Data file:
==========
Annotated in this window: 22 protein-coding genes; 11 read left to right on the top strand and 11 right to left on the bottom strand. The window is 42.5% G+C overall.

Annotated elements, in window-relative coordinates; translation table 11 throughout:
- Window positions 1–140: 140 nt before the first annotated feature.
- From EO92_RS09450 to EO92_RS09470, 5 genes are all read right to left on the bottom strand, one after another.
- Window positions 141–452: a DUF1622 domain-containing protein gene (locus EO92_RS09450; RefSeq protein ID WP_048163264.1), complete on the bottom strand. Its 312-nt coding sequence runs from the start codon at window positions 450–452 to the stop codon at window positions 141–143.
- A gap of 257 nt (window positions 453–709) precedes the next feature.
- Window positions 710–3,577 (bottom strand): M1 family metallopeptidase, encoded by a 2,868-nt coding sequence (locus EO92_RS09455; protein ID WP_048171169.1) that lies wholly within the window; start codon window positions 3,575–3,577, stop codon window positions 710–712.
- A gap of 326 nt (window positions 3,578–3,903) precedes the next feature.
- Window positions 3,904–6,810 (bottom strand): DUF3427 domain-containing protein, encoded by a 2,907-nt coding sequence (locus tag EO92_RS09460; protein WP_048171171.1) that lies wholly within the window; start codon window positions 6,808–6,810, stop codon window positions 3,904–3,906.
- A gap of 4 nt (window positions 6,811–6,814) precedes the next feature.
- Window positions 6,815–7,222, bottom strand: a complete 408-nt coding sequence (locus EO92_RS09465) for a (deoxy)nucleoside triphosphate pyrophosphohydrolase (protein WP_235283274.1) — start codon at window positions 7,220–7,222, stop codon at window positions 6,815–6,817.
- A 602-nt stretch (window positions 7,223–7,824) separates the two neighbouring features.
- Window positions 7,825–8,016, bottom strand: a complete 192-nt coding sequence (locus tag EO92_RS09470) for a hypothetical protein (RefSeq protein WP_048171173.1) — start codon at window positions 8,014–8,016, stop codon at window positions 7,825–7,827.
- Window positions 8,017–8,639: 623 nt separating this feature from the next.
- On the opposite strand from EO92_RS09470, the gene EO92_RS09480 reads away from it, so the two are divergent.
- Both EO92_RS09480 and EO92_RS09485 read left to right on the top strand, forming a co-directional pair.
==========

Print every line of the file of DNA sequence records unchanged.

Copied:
Annotated in this window: 22 protein-coding genes; 11 read left to right on the top strand and 11 right to left on the bottom strand. The window is 42.5% G+C overall.

Annotated elements, in window-relative coordinates; translation table 11 throughout:
- Window positions 1–140: 140 nt before the first annotated feature.
- From EO92_RS09450 to EO92_RS09470, 5 genes are all read right to left on the bottom strand, one after another.
- Window positions 141–452: a DUF1622 domain-containing protein gene (locus EO92_RS09450; RefSeq protein ID WP_048163264.1), complete on the bottom strand. Its 312-nt coding sequence runs from the start codon at window positions 450–452 to the stop codon at window positions 141–143.
- A gap of 257 nt (window positions 453–709) precedes the next feature.
- Window positions 710–3,577 (bottom strand): M1 family metallopeptidase, encoded by a 2,868-nt coding sequence (locus EO92_RS09455; protein ID WP_048171169.1) that lies wholly within the window; start codon window positions 3,575–3,577, stop codon window positions 710–712.
- A gap of 326 nt (window positions 3,578–3,903) precedes the next feature.
- Window positions 3,904–6,810 (bottom strand): DUF3427 domain-containing protein, encoded by a 2,907-nt coding sequence (locus tag EO92_RS09460; protein WP_048171171.1) that lies wholly within the window; start codon window positions 6,808–6,810, stop codon window positions 3,904–3,906.
- A gap of 4 nt (window positions 6,811–6,814) precedes the next feature.
- Window positions 6,815–7,222, bottom strand: a complete 408-nt coding sequence (locus EO92_RS09465) for a (deoxy)nucleoside triphosphate pyrophosphohydrolase (protein WP_235283274.1) — start codon at window positions 7,220–7,222, stop codon at window positions 6,815–6,817.
- A 602-nt stretch (window positions 7,223–7,824) separates the two neighbouring features.
- Window positions 7,825–8,016, bottom strand: a complete 192-nt coding sequence (locus tag EO92_RS09470) for a hypothetical protein (RefSeq protein WP_048171173.1) — start codon at window positions 8,014–8,016, stop codon at window positions 7,825–7,827.
- Window positions 8,017–8,639: 623 nt separating this feature from the next.
- On the opposite strand from EO92_RS09470, the gene EO92_RS09480 reads away from it, so the two are divergent.
- Both EO92_RS09480 and EO92_RS09485 read left to right on the top strand, forming a co-directional pair.